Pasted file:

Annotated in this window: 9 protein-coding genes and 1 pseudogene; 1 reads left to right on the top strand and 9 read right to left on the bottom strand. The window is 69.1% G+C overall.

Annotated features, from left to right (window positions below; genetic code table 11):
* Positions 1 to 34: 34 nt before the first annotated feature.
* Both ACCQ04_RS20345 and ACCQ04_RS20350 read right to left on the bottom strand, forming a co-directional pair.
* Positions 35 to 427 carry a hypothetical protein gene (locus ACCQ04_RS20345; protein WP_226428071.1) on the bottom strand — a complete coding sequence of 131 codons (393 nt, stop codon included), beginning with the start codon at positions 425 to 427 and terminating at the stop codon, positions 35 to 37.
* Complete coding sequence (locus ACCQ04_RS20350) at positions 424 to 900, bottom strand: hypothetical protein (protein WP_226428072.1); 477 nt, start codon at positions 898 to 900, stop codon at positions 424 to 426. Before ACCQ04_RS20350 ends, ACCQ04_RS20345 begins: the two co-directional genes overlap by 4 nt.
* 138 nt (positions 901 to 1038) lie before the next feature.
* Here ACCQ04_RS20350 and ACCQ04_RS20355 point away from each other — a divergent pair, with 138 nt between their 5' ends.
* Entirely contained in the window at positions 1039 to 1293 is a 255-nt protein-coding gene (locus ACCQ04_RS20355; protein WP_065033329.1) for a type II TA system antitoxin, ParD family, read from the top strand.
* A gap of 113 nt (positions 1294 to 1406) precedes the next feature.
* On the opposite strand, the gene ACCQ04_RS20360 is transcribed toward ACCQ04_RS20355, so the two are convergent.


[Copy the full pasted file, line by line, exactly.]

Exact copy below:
Annotated in this window: 9 protein-coding genes and 1 pseudogene; 1 reads left to right on the top strand and 9 read right to left on the bottom strand. The window is 69.1% G+C overall.

Annotated features, from left to right (window positions below; genetic code table 11):
* Positions 1 to 34: 34 nt before the first annotated feature.
* Both ACCQ04_RS20345 and ACCQ04_RS20350 read right to left on the bottom strand, forming a co-directional pair.
* Positions 35 to 427 carry a hypothetical protein gene (locus ACCQ04_RS20345; protein WP_226428071.1) on the bottom strand — a complete coding sequence of 131 codons (393 nt, stop codon included), beginning with the start codon at positions 425 to 427 and terminating at the stop codon, positions 35 to 37.
* Complete coding sequence (locus ACCQ04_RS20350) at positions 424 to 900, bottom strand: hypothetical protein (protein WP_226428072.1); 477 nt, start codon at positions 898 to 900, stop codon at positions 424 to 426. Before ACCQ04_RS20350 ends, ACCQ04_RS20345 begins: the two co-directional genes overlap by 4 nt.
* 138 nt (positions 901 to 1038) lie before the next feature.
* Here ACCQ04_RS20350 and ACCQ04_RS20355 point away from each other — a divergent pair, with 138 nt between their 5' ends.
* Entirely contained in the window at positions 1039 to 1293 is a 255-nt protein-coding gene (locus ACCQ04_RS20355; protein WP_065033329.1) for a type II TA system antitoxin, ParD family, read from the top strand.
* A gap of 113 nt (positions 1294 to 1406) precedes the next feature.
* On the opposite strand, the gene ACCQ04_RS20360 is transcribed toward ACCQ04_RS20355, so the two are convergent.